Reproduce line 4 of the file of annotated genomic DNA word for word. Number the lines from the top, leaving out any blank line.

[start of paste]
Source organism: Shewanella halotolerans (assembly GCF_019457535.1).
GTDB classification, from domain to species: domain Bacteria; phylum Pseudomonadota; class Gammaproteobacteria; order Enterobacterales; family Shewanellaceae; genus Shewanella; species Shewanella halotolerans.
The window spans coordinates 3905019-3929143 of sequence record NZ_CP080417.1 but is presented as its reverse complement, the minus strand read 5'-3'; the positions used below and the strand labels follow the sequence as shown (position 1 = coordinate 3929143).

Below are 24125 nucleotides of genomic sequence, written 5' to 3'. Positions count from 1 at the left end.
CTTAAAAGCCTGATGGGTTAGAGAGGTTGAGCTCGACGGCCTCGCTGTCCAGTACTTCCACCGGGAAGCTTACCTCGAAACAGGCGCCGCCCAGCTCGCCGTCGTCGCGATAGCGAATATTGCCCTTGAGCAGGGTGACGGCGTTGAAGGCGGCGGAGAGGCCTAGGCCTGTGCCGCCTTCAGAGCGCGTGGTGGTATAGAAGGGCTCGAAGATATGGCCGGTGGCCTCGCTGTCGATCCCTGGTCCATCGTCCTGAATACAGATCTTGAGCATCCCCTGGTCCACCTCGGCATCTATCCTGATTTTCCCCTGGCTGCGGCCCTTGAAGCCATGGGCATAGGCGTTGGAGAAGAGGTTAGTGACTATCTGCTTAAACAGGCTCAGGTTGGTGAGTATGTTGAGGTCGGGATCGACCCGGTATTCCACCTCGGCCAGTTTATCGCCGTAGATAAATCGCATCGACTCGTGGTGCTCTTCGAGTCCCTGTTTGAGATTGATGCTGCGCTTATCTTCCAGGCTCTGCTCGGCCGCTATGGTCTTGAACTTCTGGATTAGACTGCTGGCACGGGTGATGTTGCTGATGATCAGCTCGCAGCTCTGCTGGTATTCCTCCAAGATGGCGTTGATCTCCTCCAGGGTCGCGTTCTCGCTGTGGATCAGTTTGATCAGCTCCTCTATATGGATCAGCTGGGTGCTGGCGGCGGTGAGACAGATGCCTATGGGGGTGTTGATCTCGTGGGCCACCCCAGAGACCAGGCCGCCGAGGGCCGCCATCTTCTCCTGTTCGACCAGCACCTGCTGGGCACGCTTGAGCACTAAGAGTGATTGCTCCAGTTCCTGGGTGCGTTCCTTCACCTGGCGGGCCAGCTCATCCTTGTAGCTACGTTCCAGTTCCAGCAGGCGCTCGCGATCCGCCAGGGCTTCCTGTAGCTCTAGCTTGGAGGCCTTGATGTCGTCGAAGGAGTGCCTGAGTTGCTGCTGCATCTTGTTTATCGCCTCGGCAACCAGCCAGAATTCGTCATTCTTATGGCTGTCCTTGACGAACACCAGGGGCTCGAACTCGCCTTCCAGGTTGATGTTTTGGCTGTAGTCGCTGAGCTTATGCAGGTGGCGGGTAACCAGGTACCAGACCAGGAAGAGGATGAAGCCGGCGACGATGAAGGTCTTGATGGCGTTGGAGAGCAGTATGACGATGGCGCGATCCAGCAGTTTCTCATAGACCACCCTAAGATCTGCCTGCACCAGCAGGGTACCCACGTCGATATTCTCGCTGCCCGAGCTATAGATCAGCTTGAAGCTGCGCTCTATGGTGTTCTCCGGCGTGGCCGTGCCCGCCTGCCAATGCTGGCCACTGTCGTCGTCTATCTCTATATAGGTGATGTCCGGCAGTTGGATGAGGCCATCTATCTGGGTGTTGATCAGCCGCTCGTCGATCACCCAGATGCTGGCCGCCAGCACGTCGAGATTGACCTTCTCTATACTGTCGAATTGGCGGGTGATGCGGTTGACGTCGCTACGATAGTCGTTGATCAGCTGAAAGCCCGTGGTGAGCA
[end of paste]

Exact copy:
Below are 24125 nucleotides of genomic sequence, written 5' to 3'. Positions count from 1 at the left end.